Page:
In a fascinating example of appropriating the arguments of one’s opponents and subverting them to his own aims, Cato’s Neal McCluskey posits vouchers as a solution to the evolution vs. creationism/intelligent design brouhaha that’s been getting so many panties in a twist in states (esp. Kansas) and school districts lately. Matthew Yglesias (from whose blog I came across the piece, not myself being in the habit of perusing Cato’s website, since I already know exactly what they’re going to say–vouchers are the solution!–in response to every imaginable educational issue), has an interesting take on this.
My response is that this is a great example of why vouchers or other forms of increased choice must be accompanied by public accountability. I strongly believe it’s a good thing for parents to be able to choose schools for their children that match with youngsters’ unique personalities and itnerests, respect families’ values and heritages, and use teaching methods that the parents endorse. But I also believe, even more strongly, that the public has both an equity and economic interest in ensuring that all children master essential knowledge and skills–particularly when they’re being educated on the taxpayers’ dime. If my neighbor wants to send her kid to an Esperanto bilingual school that organizes instruction around organic farming, I don’t necessarily have a problem with that. I wouldn’t send my hypothetical kids there, but, then, I’m not her. But I do have a huge problem if the kids aren’t learning to read and do math at the level they need to be. That’s where state standards and accountability systems come into play.
Similarly, I don’t necessarily have a problem if my neighbor wants to send her kids to a school that teaches intelligent design. But I do have a problem if they aren’t getting adequate instruction in biology to think about the increasingly complex issues–stem cell research, DNA evidence, the impacts of environmental change on biological diversity–that adults need to be able to think about to engage in public debates in our society today.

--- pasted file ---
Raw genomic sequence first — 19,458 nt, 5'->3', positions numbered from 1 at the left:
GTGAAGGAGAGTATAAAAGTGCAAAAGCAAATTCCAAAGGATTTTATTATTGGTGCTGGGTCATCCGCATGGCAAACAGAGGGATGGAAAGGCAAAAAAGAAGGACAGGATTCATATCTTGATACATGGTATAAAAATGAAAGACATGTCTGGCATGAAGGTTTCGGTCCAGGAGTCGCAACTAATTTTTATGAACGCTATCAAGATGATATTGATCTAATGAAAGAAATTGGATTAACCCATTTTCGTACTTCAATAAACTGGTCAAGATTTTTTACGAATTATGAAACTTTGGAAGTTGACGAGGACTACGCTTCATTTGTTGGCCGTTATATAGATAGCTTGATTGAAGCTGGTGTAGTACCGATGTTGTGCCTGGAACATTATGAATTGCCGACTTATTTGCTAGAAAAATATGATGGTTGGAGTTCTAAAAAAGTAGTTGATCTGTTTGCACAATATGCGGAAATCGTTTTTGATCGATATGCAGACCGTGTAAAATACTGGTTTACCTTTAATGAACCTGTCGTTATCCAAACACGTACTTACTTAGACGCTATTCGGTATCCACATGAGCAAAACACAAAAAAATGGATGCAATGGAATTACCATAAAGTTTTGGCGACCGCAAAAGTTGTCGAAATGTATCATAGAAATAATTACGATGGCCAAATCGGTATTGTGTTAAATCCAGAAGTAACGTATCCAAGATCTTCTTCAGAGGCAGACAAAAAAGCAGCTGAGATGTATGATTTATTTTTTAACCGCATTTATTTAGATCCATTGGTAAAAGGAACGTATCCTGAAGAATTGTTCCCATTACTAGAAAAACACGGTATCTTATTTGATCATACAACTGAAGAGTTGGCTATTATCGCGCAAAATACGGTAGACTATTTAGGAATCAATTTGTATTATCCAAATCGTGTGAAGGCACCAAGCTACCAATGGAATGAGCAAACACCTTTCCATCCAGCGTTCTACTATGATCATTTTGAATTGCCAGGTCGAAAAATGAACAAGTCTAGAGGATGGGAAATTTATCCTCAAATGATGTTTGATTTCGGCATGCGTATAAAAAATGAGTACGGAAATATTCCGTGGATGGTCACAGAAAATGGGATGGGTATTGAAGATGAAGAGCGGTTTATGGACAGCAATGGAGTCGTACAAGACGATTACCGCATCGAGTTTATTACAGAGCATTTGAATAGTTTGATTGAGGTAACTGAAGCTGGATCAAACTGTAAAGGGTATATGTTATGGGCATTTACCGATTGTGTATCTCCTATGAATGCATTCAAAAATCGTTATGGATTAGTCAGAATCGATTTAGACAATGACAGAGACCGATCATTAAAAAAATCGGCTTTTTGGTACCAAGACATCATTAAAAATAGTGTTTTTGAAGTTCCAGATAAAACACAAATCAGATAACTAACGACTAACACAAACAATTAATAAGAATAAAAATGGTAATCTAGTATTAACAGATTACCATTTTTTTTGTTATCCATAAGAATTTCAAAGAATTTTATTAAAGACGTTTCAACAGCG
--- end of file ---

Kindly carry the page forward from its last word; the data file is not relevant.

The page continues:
This is a little difficult because science standards are inherently a more complicated idea than standards in reading and math, particularly when it comes to issues of curriculum sequencing, and Kansas illustrates the political difficulty in establishing quality science standards. There’s a bit of a tension here between my desire to avoid politically toxic and distracting state level debates over things like evolution, and my conviction that choice needs to be accompanied by accountability. But, ultimately, I think there’s a way to square this circle if we think well about it and allow our concept of accountability to broaden somewhat.
Finally, Matt also points out an odd quirk of education policy debates that’s one of the reasons I find the topic intellectually interesting. In a culture and goverment based strongly around principles of individual liberty, rights, and freedom, children occupy an unusual position. Because children’s immaturity prevents them from being able to fully exercise their freedoms, certain adults (parents), have the right to make decisions for them. But these parental rights are also mixed with remnants of a long common law history that treated children essentially as chattel. And, in the past century there’s been an increasing recognition that society at large has an interest in children’s well-being and in developing their abilities to fully participate in the economy and democracy as adults. As a result, issues involving children force us to struggle with what we really mean when we think and talk about freedom, how to reconcile the competing claims of different individual rights and public interests, and what society’s role should be in defending those who cannot speak for themselves.